María Clara Medina | 11 December 2023
"The chainsaw madman", "a dog whispering lunatic", "the self-proclaimed 'king of the jungle.'" That's how the international press and globalized social media refer to Javier Milei, the elected president of Argentina, characterizing him as a two-faced political leader: one side portrayed as outrageous, demonized, and feared, and the other, simultaneously, seductive and attractive due to his wild exoticism, suitable for the mainstream Western media’s stereotyping of Latin America as a barbarian, irrational and undeveloped region. These and other criticisms and disqualifications of Milei, attributing his exaggerated campaign style to his alleged weak mental health, are not only ethically reproachable for the public stigmatization of mental illness but also pose a global political problem: The concealing of a specific political rationality of extreme right-wing ideologies behind the growing trivialization and stereotyping of mental illness in politics.
In the past, figures like Adolf Hitler and Benito Mussolini, more recently Donald Trump and Jair Bolsonaro, as well as Giorgia Meloni in Italy, the hegemony of Vox in Spain, or the Swedish Democrats in Sweden, serve as clear examples of the press reducing far-right policies to cases of madness or collective irrationality. In the case of Milei in Argentina, the disqualification of the elected president as "crazy" easily extends to his voters. Consequently, attention tends to morbidly focus on the spectacular or anecdotal aspects of his seemingly insane gestures and speeches rather than revealing the cold rationale of his political logic, which is anti-democratic in nature.
Milei, like Meloni or Trump, embodies the scandalous, spectacular, and megalomaniacal presentation of an individual who recognizes no limits in articulating an anti-rights project where verbal violence and the threat of physical violence, symbolized by a crazed chainsaw, undermine democratic coexistence and propose the destruction of the principles of the exhausted liberal democracy that they, paradoxically, have used to gain power, and dismantle the central protective functions of the same democratic system. Empowered by his own messianic ecstasy, what Milei agitates and radiates to the masses is not madness but simply and plainly extreme right-wing populism; in other words, fascism.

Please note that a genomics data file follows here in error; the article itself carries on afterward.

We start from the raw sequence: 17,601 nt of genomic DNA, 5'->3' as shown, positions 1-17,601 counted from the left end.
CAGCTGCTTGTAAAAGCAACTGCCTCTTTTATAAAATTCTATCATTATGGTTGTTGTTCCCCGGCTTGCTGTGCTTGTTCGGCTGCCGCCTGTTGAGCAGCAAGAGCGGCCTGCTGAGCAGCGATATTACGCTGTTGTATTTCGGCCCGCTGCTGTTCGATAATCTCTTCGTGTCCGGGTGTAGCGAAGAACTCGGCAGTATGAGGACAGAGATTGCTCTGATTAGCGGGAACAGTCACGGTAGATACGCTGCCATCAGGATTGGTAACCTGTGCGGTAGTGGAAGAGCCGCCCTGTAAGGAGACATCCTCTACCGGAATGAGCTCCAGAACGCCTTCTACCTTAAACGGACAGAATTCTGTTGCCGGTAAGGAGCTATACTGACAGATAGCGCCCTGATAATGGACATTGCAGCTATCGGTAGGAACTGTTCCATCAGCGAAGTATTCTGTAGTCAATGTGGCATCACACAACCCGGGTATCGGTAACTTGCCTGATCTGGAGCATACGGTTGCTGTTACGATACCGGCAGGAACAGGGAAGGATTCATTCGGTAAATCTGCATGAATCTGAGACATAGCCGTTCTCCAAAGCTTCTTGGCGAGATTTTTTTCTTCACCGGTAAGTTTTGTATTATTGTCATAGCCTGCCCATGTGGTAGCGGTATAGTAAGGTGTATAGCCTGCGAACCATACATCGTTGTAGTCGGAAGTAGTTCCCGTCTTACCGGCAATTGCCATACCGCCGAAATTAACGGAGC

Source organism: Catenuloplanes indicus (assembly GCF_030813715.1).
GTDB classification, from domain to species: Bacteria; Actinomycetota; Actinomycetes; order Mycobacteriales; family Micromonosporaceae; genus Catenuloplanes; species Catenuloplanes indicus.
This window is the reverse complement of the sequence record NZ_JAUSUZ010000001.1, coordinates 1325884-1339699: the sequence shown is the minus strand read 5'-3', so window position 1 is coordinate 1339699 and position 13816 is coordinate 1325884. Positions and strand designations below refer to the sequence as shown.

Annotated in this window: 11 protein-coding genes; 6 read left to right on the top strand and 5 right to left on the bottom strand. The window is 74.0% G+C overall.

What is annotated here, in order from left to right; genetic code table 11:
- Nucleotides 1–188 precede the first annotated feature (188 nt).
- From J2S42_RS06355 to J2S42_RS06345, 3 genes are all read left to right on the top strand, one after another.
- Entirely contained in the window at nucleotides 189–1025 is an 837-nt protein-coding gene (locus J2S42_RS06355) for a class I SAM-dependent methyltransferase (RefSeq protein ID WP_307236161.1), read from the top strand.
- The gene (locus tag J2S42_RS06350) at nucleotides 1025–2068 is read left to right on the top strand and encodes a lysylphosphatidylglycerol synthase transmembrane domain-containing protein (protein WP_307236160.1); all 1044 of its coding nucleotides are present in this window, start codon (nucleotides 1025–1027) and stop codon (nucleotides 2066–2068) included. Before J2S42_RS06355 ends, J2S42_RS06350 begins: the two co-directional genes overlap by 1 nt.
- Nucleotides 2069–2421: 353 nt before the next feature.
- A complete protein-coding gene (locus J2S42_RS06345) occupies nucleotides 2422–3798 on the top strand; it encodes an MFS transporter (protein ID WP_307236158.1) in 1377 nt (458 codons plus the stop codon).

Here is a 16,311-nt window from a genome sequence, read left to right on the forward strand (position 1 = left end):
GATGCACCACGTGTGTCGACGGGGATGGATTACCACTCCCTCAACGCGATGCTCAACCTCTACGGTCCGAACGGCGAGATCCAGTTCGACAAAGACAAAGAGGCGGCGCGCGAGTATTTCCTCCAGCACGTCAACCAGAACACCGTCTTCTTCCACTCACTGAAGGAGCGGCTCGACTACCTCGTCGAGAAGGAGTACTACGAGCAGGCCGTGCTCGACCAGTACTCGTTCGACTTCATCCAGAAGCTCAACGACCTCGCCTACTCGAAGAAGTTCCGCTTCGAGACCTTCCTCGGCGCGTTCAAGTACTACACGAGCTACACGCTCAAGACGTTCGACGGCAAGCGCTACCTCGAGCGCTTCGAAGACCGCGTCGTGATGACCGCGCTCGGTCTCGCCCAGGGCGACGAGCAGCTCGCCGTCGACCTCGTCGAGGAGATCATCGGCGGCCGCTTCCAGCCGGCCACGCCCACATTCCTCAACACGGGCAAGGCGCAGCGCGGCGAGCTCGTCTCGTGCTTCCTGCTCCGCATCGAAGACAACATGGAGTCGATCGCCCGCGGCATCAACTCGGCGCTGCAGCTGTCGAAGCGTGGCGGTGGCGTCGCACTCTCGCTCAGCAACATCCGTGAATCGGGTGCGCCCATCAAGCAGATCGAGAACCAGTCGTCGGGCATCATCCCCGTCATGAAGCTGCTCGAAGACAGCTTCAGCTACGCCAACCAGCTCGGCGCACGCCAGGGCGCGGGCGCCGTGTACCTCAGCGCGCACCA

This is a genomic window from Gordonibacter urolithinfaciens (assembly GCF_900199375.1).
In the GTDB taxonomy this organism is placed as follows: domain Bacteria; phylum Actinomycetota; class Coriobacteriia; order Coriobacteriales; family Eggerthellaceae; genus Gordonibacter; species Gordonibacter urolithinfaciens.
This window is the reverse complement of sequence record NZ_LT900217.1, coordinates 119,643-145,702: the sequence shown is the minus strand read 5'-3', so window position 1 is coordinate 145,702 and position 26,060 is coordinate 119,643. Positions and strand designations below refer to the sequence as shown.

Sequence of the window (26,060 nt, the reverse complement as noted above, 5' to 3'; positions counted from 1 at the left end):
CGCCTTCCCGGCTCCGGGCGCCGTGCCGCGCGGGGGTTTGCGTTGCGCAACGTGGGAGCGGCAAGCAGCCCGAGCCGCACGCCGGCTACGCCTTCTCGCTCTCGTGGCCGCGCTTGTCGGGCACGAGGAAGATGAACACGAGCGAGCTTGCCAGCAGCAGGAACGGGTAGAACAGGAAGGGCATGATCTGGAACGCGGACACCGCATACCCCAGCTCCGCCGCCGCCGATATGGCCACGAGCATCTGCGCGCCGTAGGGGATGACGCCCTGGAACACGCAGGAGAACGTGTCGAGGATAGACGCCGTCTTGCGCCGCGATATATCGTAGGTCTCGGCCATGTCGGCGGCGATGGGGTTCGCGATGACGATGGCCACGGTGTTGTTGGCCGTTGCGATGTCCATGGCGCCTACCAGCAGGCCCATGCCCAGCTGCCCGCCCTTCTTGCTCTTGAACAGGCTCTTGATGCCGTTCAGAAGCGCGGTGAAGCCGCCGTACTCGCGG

As with other current regimes with fascist components within—such as in France, Italy, or Sweden—the most concerning aspect in the Argentine case is not the histrionic overflow of mad candidates or Chiefs of State. What is truly alarming is the social indifference and lethargy, the lack of empathy for the less privileged; to restate, the widespread cruelty as a form of coexistence. Today, the major threat against democracy lies in the massified multitude of ordinary individuals who can consent to the praise of dictatorship and its crimes or to the cheerful announcement of mass layoffs and savage privatizations—measures that were already implemented in Argentina and led to the great crisis and violent repression of social protests in 2001. This complacent civic "normality" to absolute free-market freedom associates indebtedness, poverty, suffering, and even death with the spectacle of "what will not happen to me but to others" (the poor, the working class, women, non-binary sexualities, indigenous peoples, or simply those who think differently), defined as undesirable or misfits by the neoliberal conservative policies of austerity, repression, and destruction of the State and the national economic apparatus.